Solar farms are a great way to have sustainable, renewable energy generation and also to bring in a nice side income. But how much do solar farms pay to lease land?
Well, it all depends on the size of the farm and your location.
Generally speaking, smaller farms can offer between $250-$2,000 per acre per year for leases.
In this article, I’ll walk you step by step through how to determine what solar farms pay for your land.
So, without further ado, let’s get started!
- Solar farms are large areas of land that are used to generate solar energy to power homes and businesses
- Solar farms pay landowners to lease their land, and the amount offered depends on a variety of factors, including the size of the farm and its location
- The 5-10 acres of land can generate one megawatt of solar power
- The average solar farm can be about 25 acres in size that generates around 5 megawatts
- Solar farms can pay landowners between $250 and $2,000 per acre per year
- Over the course of 50 years, solar farms can generate up to $1,250,000 in income for landowners
- The market demand for solar power in your area can also affect lease prices, with increased demand resulting in higher lease rates
- Alternative uses for land can also impact the amount of money solar farms are willing to pay
- The cost of interconnection to the electrical grid will affect the amount of money offered to landowners
What Are Solar Farms?
Solar farms are large areas of land that are covered in rows of photovoltaic (PV) panels.
These panels convert sunlight into electricity, which is then fed onto the power grid for use by homes and businesses.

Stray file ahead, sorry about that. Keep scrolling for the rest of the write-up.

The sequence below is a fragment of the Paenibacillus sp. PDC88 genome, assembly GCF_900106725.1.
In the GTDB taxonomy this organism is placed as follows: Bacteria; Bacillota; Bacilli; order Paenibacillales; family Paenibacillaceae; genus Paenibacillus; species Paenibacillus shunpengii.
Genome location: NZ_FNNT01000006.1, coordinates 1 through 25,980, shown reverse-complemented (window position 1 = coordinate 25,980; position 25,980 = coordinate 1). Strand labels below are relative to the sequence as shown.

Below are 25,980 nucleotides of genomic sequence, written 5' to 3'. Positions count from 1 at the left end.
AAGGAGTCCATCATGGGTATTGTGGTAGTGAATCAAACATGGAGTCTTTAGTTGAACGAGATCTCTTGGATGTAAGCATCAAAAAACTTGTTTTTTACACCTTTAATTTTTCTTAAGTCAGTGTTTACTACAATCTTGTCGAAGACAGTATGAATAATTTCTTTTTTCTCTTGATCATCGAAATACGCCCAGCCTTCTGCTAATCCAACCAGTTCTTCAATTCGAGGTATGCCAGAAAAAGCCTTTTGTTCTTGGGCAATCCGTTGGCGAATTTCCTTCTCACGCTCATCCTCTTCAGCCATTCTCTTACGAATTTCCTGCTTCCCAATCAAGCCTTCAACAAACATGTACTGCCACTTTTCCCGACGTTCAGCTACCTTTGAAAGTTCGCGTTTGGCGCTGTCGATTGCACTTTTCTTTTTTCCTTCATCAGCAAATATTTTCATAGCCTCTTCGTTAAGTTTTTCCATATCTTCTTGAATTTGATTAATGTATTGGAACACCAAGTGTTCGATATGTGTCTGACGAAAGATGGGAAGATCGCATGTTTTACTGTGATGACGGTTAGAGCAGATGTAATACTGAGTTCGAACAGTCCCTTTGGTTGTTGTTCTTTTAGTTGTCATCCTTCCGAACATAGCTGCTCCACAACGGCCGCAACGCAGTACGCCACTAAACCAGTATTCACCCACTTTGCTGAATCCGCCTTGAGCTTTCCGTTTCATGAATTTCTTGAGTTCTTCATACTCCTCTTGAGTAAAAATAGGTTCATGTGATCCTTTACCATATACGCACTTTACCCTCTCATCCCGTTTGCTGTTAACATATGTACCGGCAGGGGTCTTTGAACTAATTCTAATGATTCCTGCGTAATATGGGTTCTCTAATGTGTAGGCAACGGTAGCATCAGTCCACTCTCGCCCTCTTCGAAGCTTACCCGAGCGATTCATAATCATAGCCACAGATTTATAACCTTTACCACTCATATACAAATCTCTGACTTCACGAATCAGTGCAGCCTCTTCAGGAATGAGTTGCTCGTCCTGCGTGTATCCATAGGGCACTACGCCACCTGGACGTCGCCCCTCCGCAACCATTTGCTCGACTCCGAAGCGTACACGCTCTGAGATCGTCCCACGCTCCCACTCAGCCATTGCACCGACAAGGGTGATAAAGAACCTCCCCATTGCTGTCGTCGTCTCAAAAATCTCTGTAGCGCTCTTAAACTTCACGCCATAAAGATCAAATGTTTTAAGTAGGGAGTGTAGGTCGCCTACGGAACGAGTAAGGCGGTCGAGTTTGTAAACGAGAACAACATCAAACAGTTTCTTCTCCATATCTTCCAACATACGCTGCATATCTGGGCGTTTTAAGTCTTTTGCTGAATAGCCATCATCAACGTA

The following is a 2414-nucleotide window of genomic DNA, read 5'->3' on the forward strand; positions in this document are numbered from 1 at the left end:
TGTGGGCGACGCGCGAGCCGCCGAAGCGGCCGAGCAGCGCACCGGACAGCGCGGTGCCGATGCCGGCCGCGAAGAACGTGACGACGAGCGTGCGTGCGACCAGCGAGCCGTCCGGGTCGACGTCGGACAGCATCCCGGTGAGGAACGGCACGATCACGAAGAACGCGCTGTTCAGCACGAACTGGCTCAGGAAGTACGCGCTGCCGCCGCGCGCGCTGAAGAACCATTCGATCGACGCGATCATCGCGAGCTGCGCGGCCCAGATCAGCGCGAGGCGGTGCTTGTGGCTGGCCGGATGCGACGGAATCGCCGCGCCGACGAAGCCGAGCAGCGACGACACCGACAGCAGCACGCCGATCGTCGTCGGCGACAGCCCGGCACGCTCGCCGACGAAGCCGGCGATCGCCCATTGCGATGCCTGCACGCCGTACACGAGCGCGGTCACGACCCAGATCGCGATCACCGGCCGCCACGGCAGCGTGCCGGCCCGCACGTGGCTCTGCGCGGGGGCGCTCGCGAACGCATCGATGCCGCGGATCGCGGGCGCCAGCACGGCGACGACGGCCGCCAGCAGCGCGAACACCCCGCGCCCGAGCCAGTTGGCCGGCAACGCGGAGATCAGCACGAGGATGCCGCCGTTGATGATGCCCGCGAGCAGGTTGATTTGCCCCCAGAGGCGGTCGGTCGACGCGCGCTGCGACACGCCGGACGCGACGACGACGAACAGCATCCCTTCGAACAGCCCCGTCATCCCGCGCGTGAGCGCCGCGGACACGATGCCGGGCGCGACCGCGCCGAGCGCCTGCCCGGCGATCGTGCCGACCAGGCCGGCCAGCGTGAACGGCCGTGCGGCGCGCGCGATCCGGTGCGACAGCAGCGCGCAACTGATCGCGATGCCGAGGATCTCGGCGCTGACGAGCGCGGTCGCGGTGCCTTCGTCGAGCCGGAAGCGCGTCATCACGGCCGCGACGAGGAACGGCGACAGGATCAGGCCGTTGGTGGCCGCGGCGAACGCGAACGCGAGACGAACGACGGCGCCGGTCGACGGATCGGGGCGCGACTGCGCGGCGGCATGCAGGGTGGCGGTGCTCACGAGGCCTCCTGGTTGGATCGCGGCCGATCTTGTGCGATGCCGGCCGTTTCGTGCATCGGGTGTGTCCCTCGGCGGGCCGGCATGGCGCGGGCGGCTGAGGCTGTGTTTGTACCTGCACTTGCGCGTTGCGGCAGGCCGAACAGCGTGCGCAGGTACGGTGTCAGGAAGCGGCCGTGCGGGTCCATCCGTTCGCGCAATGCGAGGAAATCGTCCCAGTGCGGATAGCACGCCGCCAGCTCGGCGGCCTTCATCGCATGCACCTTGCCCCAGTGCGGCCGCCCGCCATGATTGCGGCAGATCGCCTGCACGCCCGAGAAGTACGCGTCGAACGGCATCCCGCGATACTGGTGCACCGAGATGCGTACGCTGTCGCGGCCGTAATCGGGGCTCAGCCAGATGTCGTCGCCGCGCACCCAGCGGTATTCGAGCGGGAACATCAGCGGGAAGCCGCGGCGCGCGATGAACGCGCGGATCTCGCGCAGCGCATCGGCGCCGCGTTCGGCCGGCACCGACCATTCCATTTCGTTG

You can consider a solar farm as a regular farm, but instead of growing crops, they grow energy to feed the power grid and reduce our dependence on fossil fuels.
But you should also know that they are different from rooftop solar systems.
Whereas rooftop solar systems are installed on individual homes and commercial buildings, solar farms can be owned by a community, business or utility to generate power for many people.
How Does Solar Leasing Work?
A landowner leases their land to a solar farm developer, who then installs and operates the solar farm on that land.
Leasing land for a solar farm is a great way for landowners to make money from their property without having to use it themselves.
To understand how leasing works and how much money you can make, we can use an example.
Let’s assume that the average solar farm generates about 5 Megawatts of electricity which is about 25 acres as one Megawatt of energy needs 5-10 acres.
The average solar farm lease rate is around $250 and $2,000 per year.
If we assume that the landowner charges a rate of $1,000 per acre, so the 25 acres would cost the developer $25,500 to lease the land for one year.
But usually, the lease can last for up to 50 years so the landowner can make up to $1,250,000 over the duration of the lease.
Of course, this is just an example and the lease payment still depends on many factors, like the size of the solar farm, location, type of land, etc.
However, this gives you a rough idea of how solar leasing works.
What Affects the Cost of the Lease?
1. Market Demand
The cost of leasing the land for a solar farm depends on how much demand there is in the area.
If there’s a high demand from investors, then you can expect to get higher lease rates.
The demand for solar farms depends on main 3 factors:
- RPS (Renewable Portfolio Standard): The state’s RPS requirement determines how much renewable energy needs to be produced in the area. For example, in February 2020 Virginia passed legislation requiring utilities in the state to generate 100% of their electricity from renewable sources by 2050. So any solar farm built in the area is likely to have higher demand.